• Graduation – Lusher High School graduated its small inaugural class of 36 seniors. I taught most of these students in one of the last two years, and I’m sure I’ll miss them just as much as they miss me! Some performed remarkably in my class while others barely scraped by, but I was proud to see them all walk across the stage to receive their diplomas. I hope some of them report back to us from time to time on how their lives beyond high school are unfolding.
  • The underdog champs – These kids make my day. The ones who refuse to let their lack of inherent mathematical fitness serve as an excuse not to succeed. One girl regularly came to my class before school, at lunch, and after school to get help. In class she’d halt my lecture and ask me to elaborate if I wasn’t explaining things clearly. Nothing mathematical came easily for her, but nothing was going to stop her from earning several A’s on her report card. Another girl fumbled her way through the first quarter with lame effort and excuses, but really stepped it up second quarter. Throughout the third and fourth quarters, she was one of my most active class participants and most consistent achievers. I can’t always convince these students to like the subject of math, but at least they’ve enjoyed that sweet feeling of accomplishment in conquering such a formidable challenge.
  • The never-say-die kids – These kids make me incredibly proud. Math is their most-frustrating subject. No matter how hard they try, they rarely earn grades above a C. Lesser students simply give up. The never-say-die kids keep on trying until the end. Some of those who hung out in my classroom before school fall into this category, and I know their perseverance will make them capable of great things in life.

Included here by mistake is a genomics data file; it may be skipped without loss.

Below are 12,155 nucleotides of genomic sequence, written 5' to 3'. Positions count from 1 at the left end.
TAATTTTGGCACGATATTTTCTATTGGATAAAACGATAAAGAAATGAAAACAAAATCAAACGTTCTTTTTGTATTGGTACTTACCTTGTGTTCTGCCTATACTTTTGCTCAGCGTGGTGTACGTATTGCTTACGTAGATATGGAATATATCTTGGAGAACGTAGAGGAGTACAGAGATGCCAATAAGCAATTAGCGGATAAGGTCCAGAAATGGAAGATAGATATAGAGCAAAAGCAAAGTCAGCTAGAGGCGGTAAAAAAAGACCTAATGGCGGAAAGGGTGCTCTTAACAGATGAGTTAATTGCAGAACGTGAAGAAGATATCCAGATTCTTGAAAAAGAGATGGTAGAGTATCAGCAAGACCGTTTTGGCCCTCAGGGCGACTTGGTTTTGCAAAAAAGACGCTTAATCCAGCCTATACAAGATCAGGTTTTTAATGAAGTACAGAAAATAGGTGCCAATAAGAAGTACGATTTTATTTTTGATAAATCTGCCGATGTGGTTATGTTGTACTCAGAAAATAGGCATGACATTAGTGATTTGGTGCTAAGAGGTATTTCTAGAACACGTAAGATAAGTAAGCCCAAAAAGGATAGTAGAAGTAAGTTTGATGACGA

• The math nerds – An artsy school like Lusher doesn’t have many true math nerds. There are certainly some kids who use their naturally-sharp skills to do the bare minimum amount to earn an A, and not an ounce of effort more. The ones I admire though are those who know they could get an A with their eyes closed, yet still push themselves to learn as much as they can. The genuine math nerds are not too proud to participate in class discussions and even humbly ask questions once in a while. There are a handful of kids like this, and I appreciate these kindred souls.
  • The spirit of diversity – For whatever gripes weigh me down at my current school, I’m still astounded by the level of acceptance with regards to different cultures, races, beliefs, and backgrounds. I know some students believe that we have a long way to go in this respect. They’re right, and I hope recognizing that fact drives us to be even better. However, I still find our current degree of integration to be extremely impressive in the large urban setting of New Orleans.
    As my favorite example, for 1.5 years we’ve experienced the immense pleasure of getting acquainted with a few students from Jordan. The two oldest children attended the high school while two other siblings attended the middle and elementary schools. Very limited English skills must’ve made adapting to their new environment difficult. Many kids actively reached out and befriended the Jordanian students. Even many of those who didn’t get to know them well learned to appreciate and admire them nonetheless. Unfortunately visa issues require them to return to Jordan this summer. However, the eldest girl earned her diploma and received one of the loudest ovations of all during the graduation ceremony. The eldest boy will have one more year of high school back in his home country. The pleasure of having her in my class last year and him in my class this year has been invaluable to me.